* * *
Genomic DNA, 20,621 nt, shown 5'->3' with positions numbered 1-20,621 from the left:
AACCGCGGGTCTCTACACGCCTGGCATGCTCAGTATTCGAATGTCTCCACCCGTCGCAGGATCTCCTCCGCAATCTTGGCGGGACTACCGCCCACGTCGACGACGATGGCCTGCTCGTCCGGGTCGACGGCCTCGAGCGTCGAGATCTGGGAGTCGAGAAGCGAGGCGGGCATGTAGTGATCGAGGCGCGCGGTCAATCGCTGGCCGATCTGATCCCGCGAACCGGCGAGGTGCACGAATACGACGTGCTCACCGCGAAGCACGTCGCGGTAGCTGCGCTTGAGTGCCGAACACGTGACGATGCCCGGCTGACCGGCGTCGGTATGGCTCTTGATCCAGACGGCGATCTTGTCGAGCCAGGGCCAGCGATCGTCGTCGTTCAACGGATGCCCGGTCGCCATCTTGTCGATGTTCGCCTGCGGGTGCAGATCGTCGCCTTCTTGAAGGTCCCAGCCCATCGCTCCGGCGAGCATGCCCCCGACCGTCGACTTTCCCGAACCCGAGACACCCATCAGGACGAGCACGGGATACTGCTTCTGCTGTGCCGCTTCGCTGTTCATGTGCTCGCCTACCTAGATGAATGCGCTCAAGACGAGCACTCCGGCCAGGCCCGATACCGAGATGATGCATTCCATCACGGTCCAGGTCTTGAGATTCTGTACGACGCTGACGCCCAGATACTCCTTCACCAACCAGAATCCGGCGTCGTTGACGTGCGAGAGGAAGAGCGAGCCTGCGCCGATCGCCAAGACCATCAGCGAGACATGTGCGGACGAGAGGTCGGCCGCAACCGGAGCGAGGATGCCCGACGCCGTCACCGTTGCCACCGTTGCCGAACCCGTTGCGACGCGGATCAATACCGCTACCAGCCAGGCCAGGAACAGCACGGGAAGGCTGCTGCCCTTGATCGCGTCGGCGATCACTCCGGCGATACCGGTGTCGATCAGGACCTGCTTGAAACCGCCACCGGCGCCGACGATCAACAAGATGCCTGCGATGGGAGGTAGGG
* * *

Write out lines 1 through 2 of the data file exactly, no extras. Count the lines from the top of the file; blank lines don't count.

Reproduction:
Genomic DNA, 20,621 nt, shown 5'->3' with positions numbered 1-20,621 from the left:
AACCGCGGGTCTCTACACGCCTGGCATGCTCAGTATTCGAATGTCTCCACCCGTCGCAGGATCTCCTCCGCAATCTTGGCGGGACTACCGCCCACGTCGACGACGATGGCCTGCTCGTCCGGGTCGACGGCCTCGAGCGTCGAGATCTGGGAGTCGAGAAGCGAGGCGGGCATGTAGTGATCGAGGCGCGCGGTCAATCGCTGGCCGATCTGATCCCGCGAACCGGCGAGGTGCACGAATACGACGTGCTCACCGCGAAGCACGTCGCGGTAGCTGCGCTTGAGTGCCGAACACGTGACGATGCCCGGCTGACCGGCGTCGGTATGGCTCTTGATCCAGACGGCGATCTTGTCGAGCCAGGGCCAGCGATCGTCGTCGTTCAACGGATGCCCGGTCGCCATCTTGTCGATGTTCGCCTGCGGGTGCAGATCGTCGCCTTCTTGAAGGTCCCAGCCCATCGCTCCGGCGAGCATGCCCCCGACCGTCGACTTTCCCGAACCCGAGACACCCATCAGGACGAGCACGGGATACTGCTTCTGCTGTGCCGCTTCGCTGTTCATGTGCTCGCCTACCTAGATGAATGCGCTCAAGACGAGCACTCCGGCCAGGCCCGATACCGAGATGATGCATTCCATCACGGTCCAGGTCTTGAGATTCTGTACGACGCTGACGCCCAGATACTCCTTCACCAACCAGAATCCGGCGTCGTTGACGTGCGAGAGGAAGAGCGAGCCTGCGCCGATCGCCAAGACCATCAGCGAGACATGTGCGGACGAGAGGTCGGCCGCAACCGGAGCGAGGATGCCCGACGCCGTCACCGTTGCCACCGTTGCCGAACCCGTTGCGACGCGGATCAATACCGCTACCAGCCAGGCCAGGAACAGCACGGGAAGGCTGCTGCCCTTGATCGCGTCGGCGATCACTCCGGCGATACCGGTGTCGATCAGGACCTGCTTGAAACCGCCACCGGCGCCGACGATCAACAAGATGCCTGCGATGGGAGGTAGGG